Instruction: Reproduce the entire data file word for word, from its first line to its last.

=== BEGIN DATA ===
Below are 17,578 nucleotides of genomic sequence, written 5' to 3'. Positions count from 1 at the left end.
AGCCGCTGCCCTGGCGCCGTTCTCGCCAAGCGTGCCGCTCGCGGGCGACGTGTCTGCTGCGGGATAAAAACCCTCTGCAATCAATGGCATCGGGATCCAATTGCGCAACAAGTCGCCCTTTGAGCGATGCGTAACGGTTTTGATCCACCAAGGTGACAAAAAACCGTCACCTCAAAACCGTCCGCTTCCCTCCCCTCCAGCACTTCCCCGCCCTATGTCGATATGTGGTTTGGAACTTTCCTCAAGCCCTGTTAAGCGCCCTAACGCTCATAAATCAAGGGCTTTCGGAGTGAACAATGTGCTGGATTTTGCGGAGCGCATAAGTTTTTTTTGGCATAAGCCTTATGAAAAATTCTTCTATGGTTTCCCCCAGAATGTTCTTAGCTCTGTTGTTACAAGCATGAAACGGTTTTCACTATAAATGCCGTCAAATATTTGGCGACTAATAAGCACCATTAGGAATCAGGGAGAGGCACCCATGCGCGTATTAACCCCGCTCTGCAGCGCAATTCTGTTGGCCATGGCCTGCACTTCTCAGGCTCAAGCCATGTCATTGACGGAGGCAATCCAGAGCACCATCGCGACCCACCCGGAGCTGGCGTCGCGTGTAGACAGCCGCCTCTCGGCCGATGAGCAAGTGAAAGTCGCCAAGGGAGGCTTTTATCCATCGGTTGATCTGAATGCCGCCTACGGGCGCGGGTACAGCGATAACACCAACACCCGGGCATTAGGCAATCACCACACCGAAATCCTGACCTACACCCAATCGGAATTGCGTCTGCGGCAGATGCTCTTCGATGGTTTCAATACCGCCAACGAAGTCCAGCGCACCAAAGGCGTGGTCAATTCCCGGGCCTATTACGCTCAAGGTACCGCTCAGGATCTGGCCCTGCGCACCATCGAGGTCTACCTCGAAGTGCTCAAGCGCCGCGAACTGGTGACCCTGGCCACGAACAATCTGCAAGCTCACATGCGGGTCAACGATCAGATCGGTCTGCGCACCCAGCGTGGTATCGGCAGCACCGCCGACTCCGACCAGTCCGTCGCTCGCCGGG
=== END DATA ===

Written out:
Below are 17,578 nucleotides of genomic sequence, written 5' to 3'. Positions count from 1 at the left end.
AGCCGCTGCCCTGGCGCCGTTCTCGCCAAGCGTGCCGCTCGCGGGCGACGTGTCTGCTGCGGGATAAAAACCCTCTGCAATCAATGGCATCGGGATCCAATTGCGCAACAAGTCGCCCTTTGAGCGATGCGTAACGGTTTTGATCCACCAAGGTGACAAAAAACCGTCACCTCAAAACCGTCCGCTTCCCTCCCCTCCAGCACTTCCCCGCCCTATGTCGATATGTGGTTTGGAACTTTCCTCAAGCCCTGTTAAGCGCCCTAACGCTCATAAATCAAGGGCTTTCGGAGTGAACAATGTGCTGGATTTTGCGGAGCGCATAAGTTTTTTTTGGCATAAGCCTTATGAAAAATTCTTCTATGGTTTCCCCCAGAATGTTCTTAGCTCTGTTGTTACAAGCATGAAACGGTTTTCACTATAAATGCCGTCAAATATTTGGCGACTAATAAGCACCATTAGGAATCAGGGAGAGGCACCCATGCGCGTATTAACCCCGCTCTGCAGCGCAATTCTGTTGGCCATGGCCTGCACTTCTCAGGCTCAAGCCATGTCATTGACGGAGGCAATCCAGAGCACCATCGCGACCCACCCGGAGCTGGCGTCGCGTGTAGACAGCCGCCTCTCGGCCGATGAGCAAGTGAAAGTCGCCAAGGGAGGCTTTTATCCATCGGTTGATCTGAATGCCGCCTACGGGCGCGGGTACAGCGATAACACCAACACCCGGGCATTAGGCAATCACCACACCGAAATCCTGACCTACACCCAATCGGAATTGCGTCTGCGGCAGATGCTCTTCGATGGTTTCAATACCGCCAACGAAGTCCAGCGCACCAAAGGCGTGGTCAATTCCCGGGCCTATTACGCTCAAGGTACCGCTCAGGATCTGGCCCTGCGCACCATCGAGGTCTACCTCGAAGTGCTCAAGCGCCGCGAACTGGTGACCCTGGCCACGAACAATCTGCAAGCTCACATGCGGGTCAACGATCAGATCGGTCTGCGCACCCAGCGTGGTATCGGCAGCACCGCCGACTCCGACCAGTCCGTCGCTCGCCGGG